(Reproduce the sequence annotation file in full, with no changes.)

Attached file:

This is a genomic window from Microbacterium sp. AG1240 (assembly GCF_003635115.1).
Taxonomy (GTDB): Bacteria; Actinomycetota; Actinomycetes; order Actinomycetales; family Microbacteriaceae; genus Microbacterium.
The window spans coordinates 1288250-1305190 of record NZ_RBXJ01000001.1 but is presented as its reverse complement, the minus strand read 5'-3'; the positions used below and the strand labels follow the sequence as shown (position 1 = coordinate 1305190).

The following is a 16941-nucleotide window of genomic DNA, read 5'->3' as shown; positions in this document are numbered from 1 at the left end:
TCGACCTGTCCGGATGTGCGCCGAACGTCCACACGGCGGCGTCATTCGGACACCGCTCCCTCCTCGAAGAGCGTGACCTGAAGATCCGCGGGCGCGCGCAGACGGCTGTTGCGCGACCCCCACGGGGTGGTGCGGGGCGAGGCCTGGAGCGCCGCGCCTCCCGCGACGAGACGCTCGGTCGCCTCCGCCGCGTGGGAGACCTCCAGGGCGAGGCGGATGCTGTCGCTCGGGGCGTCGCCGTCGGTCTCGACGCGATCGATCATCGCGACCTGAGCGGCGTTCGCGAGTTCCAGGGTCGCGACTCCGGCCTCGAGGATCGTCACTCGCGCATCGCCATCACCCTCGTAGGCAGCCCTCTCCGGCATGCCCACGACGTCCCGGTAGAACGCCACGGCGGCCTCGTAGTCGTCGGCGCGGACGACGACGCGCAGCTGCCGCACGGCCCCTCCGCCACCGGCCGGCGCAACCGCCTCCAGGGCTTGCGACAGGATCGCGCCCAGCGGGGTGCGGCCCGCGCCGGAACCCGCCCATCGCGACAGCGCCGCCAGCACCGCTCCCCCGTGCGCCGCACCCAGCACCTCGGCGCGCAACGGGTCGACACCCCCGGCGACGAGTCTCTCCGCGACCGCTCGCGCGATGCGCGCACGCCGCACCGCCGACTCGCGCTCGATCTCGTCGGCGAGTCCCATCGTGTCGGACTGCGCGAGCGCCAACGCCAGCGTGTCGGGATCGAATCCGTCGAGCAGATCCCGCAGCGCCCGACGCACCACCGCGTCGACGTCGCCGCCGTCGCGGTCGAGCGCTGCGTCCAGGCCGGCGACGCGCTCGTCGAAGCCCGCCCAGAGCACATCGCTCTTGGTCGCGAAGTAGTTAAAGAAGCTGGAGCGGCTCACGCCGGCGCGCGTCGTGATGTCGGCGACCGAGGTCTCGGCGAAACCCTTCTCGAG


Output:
This is a genomic window from Microbacterium sp. AG1240 (assembly GCF_003635115.1).
Taxonomy (GTDB): Bacteria; Actinomycetota; Actinomycetes; order Actinomycetales; family Microbacteriaceae; genus Microbacterium.
The window spans coordinates 1288250-1305190 of record NZ_RBXJ01000001.1 but is presented as its reverse complement, the minus strand read 5'-3'; the positions used below and the strand labels follow the sequence as shown (position 1 = coordinate 1305190).

The following is a 16941-nucleotide window of genomic DNA, read 5'->3' as shown; positions in this document are numbered from 1 at the left end:
TCGACCTGTCCGGATGTGCGCCGAACGTCCACACGGCGGCGTCATTCGGACACCGCTCCCTCCTCGAAGAGCGTGACCTGAAGATCCGCGGGCGCGCGCAGACGGCTGTTGCGCGACCCCCACGGGGTGGTGCGGGGCGAGGCCTGGAGCGCCGCGCCTCCCGCGACGAGACGCTCGGTCGCCTCCGCCGCGTGGGAGACCTCCAGGGCGAGGCGGATGCTGTCGCTCGGGGCGTCGCCGTCGGTCTCGACGCGATCGATCATCGCGACCTGAGCGGCGTTCGCGAGTTCCAGGGTCGCGACTCCGGCCTCGAGGATCGTCACTCGCGCATCGCCATCACCCTCGTAGGCAGCCCTCTCCGGCATGCCCACGACGTCCCGGTAGAACGCCACGGCGGCCTCGTAGTCGTCGGCGCGGACGACGACGCGCAGCTGCCGCACGGCCCCTCCGCCACCGGCCGGCGCAACCGCCTCCAGGGCTTGCGACAGGATCGCGCCCAGCGGGGTGCGGCCCGCGCCGGAACCCGCCCATCGCGACAGCGCCGCCAGCACCGCTCCCCCGTGCGCCGCACCCAGCACCTCGGCGCGCAACGGGTCGACACCCCCGGCGACGAGTCTCTCCGCGACCGCTCGCGCGATGCGCGCACGCCGCACCGCCGACTCGCGCTCGATCTCGTCGGCGAGTCCCATCGTGTCGGACTGCGCGAGCGCCAACGCCAGCGTGTCGGGATCGAATCCGTCGAGCAGATCCCGCAGCGCCCGACGCACCACCGCGTCGACGTCGCCGCCGTCGCGGTCGAGCGCTGCGTCCAGGCCGGCGACGCGCTCGTCGAAGCCCGCCCAGAGCACATCGCTCTTGGTCGCGAAGTAGTTAAAGAAGCTGGAGCGGCTCACGCCGGCGCGCGTCGTGATGTCGGCGACCGAGGTCTCGGCGAAACCCTTCTCGAG